Almost immediately the Aircraft was passed to Britavia/Silver City, being delivered to the Manston Base during December 1959. The Aircraft was renamed: 'City of Chester'. However the Aircraft's flying career was nearly over and was withfrawn from use (wfu)in September 1962 and was listed as scrapped at Gatwick in October 1962.
Although not the last operational Hermes 4 (G-ALDA lingered on to 1964 and operated the last commercial service in Air Links colours on 13th December 1964 and the last ever Hermes flight when it was ferried to Southend for scapping on the 22nd December 1964), GALDG was the most fortunate and whilst the rest of the type were reduced to produce and then totally scrapped (the last one, G-ALDM being scrapped at Hurn in May 1968 after being wfu for a number of years), the Fuselage was rescued to become a Cabin Services Trainer for British United Airways.
Over the years the Colour schemed Changed in line with the current livery, until 1971 when post the Caledonian takeover of BUA it was painted in the Caledonian-BUA Scheme, which fortunately soon became BCAL.
When the Security fence was built, the Airframe was moved (making photography more difficult).
Post the British Airways takeover the Airframe was moved to Duxford to be part of the British Airways Collection, in the process loosing its vertical tail.
The Aircraft was repainted in its original BOAC Colour scheme, complete with the Name Horsa.

Handley Page Hermes 4 Known Cabin Configurations
BUA/CA-BUA/BCAL : - Unknown - can anyone advise?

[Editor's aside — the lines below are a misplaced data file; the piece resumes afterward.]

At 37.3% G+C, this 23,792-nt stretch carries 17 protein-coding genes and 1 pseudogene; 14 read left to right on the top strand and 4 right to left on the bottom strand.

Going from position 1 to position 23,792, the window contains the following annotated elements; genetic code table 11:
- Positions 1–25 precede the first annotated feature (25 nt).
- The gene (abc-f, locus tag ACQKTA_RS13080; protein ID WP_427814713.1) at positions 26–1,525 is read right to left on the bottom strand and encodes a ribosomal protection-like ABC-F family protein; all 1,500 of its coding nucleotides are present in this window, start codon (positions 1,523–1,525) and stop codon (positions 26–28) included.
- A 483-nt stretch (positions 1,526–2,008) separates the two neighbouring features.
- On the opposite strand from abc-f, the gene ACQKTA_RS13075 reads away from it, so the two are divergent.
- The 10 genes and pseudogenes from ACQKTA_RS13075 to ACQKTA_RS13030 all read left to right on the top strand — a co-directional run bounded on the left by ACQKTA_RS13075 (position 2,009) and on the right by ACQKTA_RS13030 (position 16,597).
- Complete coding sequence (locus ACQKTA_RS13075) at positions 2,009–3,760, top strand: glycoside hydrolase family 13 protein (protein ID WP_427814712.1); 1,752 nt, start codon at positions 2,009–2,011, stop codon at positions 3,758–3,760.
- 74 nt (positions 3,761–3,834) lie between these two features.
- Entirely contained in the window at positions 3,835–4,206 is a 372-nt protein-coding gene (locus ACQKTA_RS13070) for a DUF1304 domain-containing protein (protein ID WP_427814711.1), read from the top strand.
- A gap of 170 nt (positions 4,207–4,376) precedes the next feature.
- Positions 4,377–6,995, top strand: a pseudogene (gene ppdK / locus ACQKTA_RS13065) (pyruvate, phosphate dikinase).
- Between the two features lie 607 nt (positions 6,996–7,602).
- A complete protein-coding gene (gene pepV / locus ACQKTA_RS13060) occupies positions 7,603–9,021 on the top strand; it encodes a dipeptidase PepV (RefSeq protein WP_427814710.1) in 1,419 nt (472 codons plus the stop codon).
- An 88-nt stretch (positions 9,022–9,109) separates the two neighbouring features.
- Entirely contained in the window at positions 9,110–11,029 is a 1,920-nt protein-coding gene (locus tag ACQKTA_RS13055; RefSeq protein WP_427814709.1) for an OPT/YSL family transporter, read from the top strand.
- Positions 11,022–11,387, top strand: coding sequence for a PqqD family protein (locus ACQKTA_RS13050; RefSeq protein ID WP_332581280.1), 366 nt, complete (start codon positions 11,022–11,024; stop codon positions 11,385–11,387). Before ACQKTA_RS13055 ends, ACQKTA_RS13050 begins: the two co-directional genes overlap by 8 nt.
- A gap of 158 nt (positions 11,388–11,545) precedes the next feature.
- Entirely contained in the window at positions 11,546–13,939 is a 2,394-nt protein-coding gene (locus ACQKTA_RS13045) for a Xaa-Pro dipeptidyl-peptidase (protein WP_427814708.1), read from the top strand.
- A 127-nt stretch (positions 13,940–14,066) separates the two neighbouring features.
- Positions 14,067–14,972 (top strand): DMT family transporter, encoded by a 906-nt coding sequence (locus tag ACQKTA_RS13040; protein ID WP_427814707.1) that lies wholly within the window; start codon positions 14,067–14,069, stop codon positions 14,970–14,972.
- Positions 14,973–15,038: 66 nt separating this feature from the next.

Handley Page PR: - 63 Passenger - 7 Crew
BOAC: - 40 Passenger - 5 Crew
Airwork - 68 Rearward Facing Seats (Trooping Requirement)
Bahamas Airways Ltd - 78 Seats
Air Links - 82 Seats

Handley Page Hermes 4 General Specifications
Engines: 4 x 2,100 h.p Bristol Hercules 763.
Span:- 113 feet, - Length:- 96ft. 10in. - Height:- 29ft. 11in. Tare Weight:- 55,350lbs - All-up Weight:- 86,000lbs
Max Speed:- 350mph. Cruise Speed:- 276mph
Ceiling:- 24,500ft. - Range:- 2,000miles
Production: Hermes 4 - 25 Aircraft:

Handley Page Hermes 1,2 and 5 Brief Notes
HP.68 Hermes 1 - Crashed on First Flight the most similar to the HP.64. Hastings - 1 Built
HP.74 Hermes 2 - Development Prototype (Tail Wheel) - 1 Built.
HP.84 Hermes 5 - Turoprop Powered Development and Test Aircraft for MoS - 2 Built
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Old 25th Feb 2009, 12:18
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Did the Hernes have a pressurised cabin?

Nearest competitor was probably the Dc4 but wonder how the specs compared in terms of speed, ceiling, payload and range.
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Old 25th Feb 2009, 13:38
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Yes the Hermes was pressurised, although 4 aircraft flew without it to wards the end of their careers. Handley Page liked to compare it to the DC6, had it received the same level of development it probably could have competed with it. But the Hermes was designated as an interim development, being based on the Halifax wing, therefore I doubt that there was any intension to take it further. The Britannia was going to be Britain's world beating propliner!
It's nice to see some positive recollections of the Hermes on this thread, keep them coming

Some figures from the Observers book of aircraft 1955 edition;

Cruising speed.
DC4, 246mph. DC6, 313mph. HP81, 266mph.

Weight empty/loaded lbs;
DC4 40,806/73,000. DC6 51,495/97,200. HP81 55,350/86,000

The range is not given in the Observers book, but the absolute max range for the DC6 & HP81 are given as 2,811 & 3,080 respectively, in the book Hastings & Hermes by Victor. F. Bingham.